Asunto(s)
Litotricia/estadística & datos numéricos , Pautas de la Práctica en Medicina/estadística & datos numéricos , Ureteroscopía/estadística & datos numéricos , Cálculos Urinarios/cirugía , Adulto , Anciano , Femenino , Hospitales Rurales/estadística & datos numéricos , Hospitales Urbanos/estadística & datos numéricos , Humanos , Masculino , Persona de Mediana Edad , Estudios Retrospectivos , Urólogos/estadística & datos numéricos
5.
Curr Urol ; 11(2): 97-102, 2018 Feb.
Artículo en Inglés | MEDLINE | ID: mdl-29593469

RESUMEN

BACKGROUND/AIMS: Many providers elect to place a stent following ureteroscopy for nephrolithiasis, but little data exists on the optimal duration to leave a stent. We sought to determine whether there are any differences in post-operative outcomes for patients with a 3 versus 7-day stent following ureteroscopy. METHODS: We retrospectively reviewed 247 patients who underwent unilateral ureteroscopy with lithotripsy, 79 of whom removed a stent with an extraction string at 3 or 7 days post-operatively. These 2 groups were compared with regard to demographic information, pre-operative variables, and post-operative outcomes. RESULTS: Of all patients, 33% experienced a post-procedure related event (phone call, extra clinic visit, and emergency department visit) within 30 days of their procedure, 39% of 3-day stent patients compared to 21% of 7-day patients (p = 0.11). Within the 3 days following stent removal, 3-day stent patients were significantly more likely to have a post-procedure related event than 7-day patients (23 vs. 3%, p = 0.026). CONCLUSION: One third of patients with a post-operative ureteral stent will seek medical care in the 30 days following ureteroscopy. Leaving a stent for 3 versus 7 days may lead to worse outcomes with regard to post-operative events and fank pain.

6.
World J Urol ; 36(6): 971-978, 2018 Jun.
Artículo en Inglés | MEDLINE | ID: mdl-29380131

RESUMEN

PURPOSE: To directly compare intraoperative and post-operative outcomes and complications between three groups undergoing ureteroscopy: no ureteral access sheath, 12/14 Fr and larger 14/16 Fr ureteral access sheaths (UAS). METHODS: We retrospectively reviewed demographic, pre-operative, intraoperative, and post-operative data of 257 patients who underwent ureteroscopy for nephrolithiasis by a single surgeon from January 2013 through July 2015. Patients were separated into three groups: no UAS, a 12/14 Fr UAS, or 14/16 Fr UAS. Outcomes included differences in stone-free rate, post-procedure-related events (PRE), ureteral injury rate (measured by early post-operative hydronephrosis), and post-operative complications. RESULTS: A UAS was used in 65.4% (168/257) patients, with 73.8% (124/168) utilizing a 12/14 Fr UAS and 26.2% (44/168) utilizing a 14/16 Fr UAS. Those patients in whom a 14/16 Fr UAS was employed had greater stone burden compared to the 12/14 Fr UAS group (180.8 ± 18.0 vs. 104 ± 9.1 mm2, p < 0.001). When comparing 12/14 Fr and 14/16 Fr ureteral access sheaths, there was no significant difference in ureteral injury rate, complications (10.5 vs. 11.4%, respectively; p = 0.87), or overall stone-free rate (78.1 vs. 81.3%, p = 0.70). The mean amount of stone burden treated per minute of operative time was more than 30% higher in the 14/16 Fr UAS group compared to 12/14 Fr UAS group (2.11 vs. 1.62 mm2/min; p = 0.01). CONCLUSION: The use of a 14/16 Fr UAS allows for similar stone-free rate and improved operative efficiency with no increased risk of ureteral injury or post-operative complications when compared to the 12/14 Fr UAS.


Asunto(s)
Cálculos Renales/cirugía , Complicaciones Posoperatorias/prevención & control , Uréter/lesiones , Ureteroscopía/métodos , Femenino , Humanos , Láseres de Estado Sólido/uso terapéutico , Masculino , Persona de Mediana Edad , Estudios Retrospectivos , Ureteroscopios , Ureteroscopía/efectos adversos , Ureteroscopía/instrumentación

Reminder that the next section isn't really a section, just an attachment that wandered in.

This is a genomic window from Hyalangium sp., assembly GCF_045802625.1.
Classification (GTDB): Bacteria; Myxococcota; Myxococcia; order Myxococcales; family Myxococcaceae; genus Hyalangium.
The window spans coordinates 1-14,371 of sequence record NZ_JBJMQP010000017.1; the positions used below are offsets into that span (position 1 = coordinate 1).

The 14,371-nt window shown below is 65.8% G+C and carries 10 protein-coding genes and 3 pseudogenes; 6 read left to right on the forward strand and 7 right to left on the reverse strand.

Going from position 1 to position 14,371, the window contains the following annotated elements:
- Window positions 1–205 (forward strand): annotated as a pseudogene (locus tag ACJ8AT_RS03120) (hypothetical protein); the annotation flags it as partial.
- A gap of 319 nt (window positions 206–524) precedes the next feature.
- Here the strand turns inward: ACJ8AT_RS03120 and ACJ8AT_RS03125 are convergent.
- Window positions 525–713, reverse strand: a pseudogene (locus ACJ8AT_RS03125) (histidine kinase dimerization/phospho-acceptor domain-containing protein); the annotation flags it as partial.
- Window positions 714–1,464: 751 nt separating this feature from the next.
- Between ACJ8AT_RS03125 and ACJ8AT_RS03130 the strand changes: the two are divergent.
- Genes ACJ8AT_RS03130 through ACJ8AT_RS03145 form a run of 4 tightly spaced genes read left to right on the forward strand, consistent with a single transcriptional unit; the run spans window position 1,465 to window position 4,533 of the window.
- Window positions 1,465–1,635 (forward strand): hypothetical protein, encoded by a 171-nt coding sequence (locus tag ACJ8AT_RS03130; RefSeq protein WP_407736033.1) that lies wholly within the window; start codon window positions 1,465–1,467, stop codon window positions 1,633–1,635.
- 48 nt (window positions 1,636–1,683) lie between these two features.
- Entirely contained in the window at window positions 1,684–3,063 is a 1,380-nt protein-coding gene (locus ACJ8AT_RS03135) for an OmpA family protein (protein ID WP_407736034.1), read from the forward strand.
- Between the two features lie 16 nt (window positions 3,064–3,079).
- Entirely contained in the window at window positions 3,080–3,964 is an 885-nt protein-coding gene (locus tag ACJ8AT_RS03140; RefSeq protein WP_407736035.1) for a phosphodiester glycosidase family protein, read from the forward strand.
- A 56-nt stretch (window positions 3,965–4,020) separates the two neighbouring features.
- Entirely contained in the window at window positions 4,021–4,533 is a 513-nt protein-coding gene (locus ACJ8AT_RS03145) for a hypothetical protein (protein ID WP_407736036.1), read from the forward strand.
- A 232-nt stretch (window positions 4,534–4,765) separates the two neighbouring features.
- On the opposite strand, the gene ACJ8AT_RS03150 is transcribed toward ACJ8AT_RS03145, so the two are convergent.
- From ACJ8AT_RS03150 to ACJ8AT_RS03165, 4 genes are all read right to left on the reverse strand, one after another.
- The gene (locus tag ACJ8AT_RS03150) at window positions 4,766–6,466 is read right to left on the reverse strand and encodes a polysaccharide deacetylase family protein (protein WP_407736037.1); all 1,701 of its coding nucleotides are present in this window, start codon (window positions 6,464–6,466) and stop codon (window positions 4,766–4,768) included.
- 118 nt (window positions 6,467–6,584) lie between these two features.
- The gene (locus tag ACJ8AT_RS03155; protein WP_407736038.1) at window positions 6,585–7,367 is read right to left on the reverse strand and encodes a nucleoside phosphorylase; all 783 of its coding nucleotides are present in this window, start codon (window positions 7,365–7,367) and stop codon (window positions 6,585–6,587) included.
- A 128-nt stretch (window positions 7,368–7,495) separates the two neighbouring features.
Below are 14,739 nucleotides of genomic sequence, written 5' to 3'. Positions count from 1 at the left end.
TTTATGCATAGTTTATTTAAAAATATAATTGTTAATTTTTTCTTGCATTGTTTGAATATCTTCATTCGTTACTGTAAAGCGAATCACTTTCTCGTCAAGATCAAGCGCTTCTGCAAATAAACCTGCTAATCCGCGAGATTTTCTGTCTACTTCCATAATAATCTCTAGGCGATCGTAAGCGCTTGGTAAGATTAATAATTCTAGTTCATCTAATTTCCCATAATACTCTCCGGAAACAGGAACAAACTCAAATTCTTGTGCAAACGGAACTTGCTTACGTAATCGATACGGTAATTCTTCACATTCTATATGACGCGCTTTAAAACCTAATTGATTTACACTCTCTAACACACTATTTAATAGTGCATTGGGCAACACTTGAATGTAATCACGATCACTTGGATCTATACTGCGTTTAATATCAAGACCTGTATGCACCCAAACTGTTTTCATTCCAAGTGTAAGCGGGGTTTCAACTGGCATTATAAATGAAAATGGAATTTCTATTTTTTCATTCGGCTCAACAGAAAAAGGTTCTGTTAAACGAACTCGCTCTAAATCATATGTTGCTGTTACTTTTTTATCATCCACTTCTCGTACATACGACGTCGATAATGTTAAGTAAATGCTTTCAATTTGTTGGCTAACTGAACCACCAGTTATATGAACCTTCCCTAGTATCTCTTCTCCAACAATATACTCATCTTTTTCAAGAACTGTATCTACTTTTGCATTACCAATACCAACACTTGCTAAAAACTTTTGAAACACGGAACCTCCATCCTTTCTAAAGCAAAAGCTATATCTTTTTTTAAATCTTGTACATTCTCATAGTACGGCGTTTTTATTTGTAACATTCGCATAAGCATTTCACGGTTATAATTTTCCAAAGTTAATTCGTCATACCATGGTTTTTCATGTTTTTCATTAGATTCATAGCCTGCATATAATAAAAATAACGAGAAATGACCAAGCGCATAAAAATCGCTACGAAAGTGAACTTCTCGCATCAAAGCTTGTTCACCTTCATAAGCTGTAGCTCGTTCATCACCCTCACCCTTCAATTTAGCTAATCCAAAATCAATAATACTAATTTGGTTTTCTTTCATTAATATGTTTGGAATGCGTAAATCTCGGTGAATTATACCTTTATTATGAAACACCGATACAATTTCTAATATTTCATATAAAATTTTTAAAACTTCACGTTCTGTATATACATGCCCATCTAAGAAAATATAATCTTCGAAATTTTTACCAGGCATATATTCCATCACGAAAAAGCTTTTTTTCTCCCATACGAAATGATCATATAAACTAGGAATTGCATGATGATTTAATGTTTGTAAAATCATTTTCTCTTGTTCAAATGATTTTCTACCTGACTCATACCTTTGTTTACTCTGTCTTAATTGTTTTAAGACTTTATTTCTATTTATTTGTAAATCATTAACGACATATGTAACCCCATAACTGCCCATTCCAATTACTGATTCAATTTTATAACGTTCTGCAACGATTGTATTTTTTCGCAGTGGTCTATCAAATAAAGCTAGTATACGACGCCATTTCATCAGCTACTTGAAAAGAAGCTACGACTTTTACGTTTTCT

7.
J Endourol ; 31(2): 135-140, 2017 02.
Artículo en Inglés | MEDLINE | ID: mdl-28049356

RESUMEN

INTRODUCTION: We sought to determine the rate of and factors associated with patient nonadherence to prescribed follow-up after uncomplicated ureteroscopy. MATERIALS AND METHODS: The records of 247 consecutive patients who underwent ureteroscopy at a tertiary referral center from November 2010 to February 2016 were reviewed. Bivariate and multivariate analyses were performed to determine the impact of demographic, procedural, socioeconomic, and environmental factors on the rate of compliance with secondary prevention counseling. RESULTS: Forty-five patients (18.5%) were lost to scheduled follow-up for secondary prevention counseling after ureteroscopy. Lost to counseling rates were broad based and not associated with traditional predictors of poor follow-up such as age, gender, marital status, and distance traveled. On multivariate analysis, compared with those using commercial insurance, patients with Medicare (odds ratio [OR] for follow-up 0.48, 95% confidence interval [CI] 0.21, 1.1 p = 0.095) and Medicaid (OR for follow-up 0.25, 95% CI 0.1, 0.6, p < 0.001) were less likely to be adherent to prescribed follow-up. CONCLUSIONS: Nearly one in five patients will be lost to follow-up for secondary prevention counseling after ureteroscopy. Lack of follow-up may prevent the diagnosis of postoperative complications and limit the ability to counsel patients on stone prevention. Efforts to improve follow-up following ureteroscopy should focus on including more postoperative counseling in the preoperative period and a more individualized approach to specific patient populations, particularly those with a lower socioeconomic status.


Asunto(s)
Perdida de Seguimiento , Nefrolitiasis , Cooperación del Paciente/estadística & datos numéricos , Ureteroscopía/estadística & datos numéricos , Anciano , Femenino , Humanos , Masculino , Persona de Mediana Edad , Análisis Multivariante , Nefrolitiasis/diagnóstico , Nefrolitiasis/prevención & control , Nefrolitiasis/cirugía , Oportunidad Relativa , Estudios Retrospectivos
8.
Urol Case Rep ; 11: 28-29, 2017 Feb.
Artículo en Inglés | MEDLINE | ID: mdl-28083482

RESUMEN

Vesicourethral anastomosis leaks are not uncommon following radical prostatectomy. We present a case of a 59-year-old male who presented to our ED with hematuria, abdominal pain, and clot retention 17 days after a robotic-assisted laparoscopic prostatectomy. A 50% vesicourethral disruption was ultimately managed endoscopically and with hemostatic agents. At 9-month follow-up he is fully continent with normal erectile function. Vesicourethral leaks can typically be managed conservatively with gentle traction and prolonged catheterization. Persistent hematuria can complicate management, and hemostatic agents may allow for completely endoscopic management with minimal morbidity as seen in this case.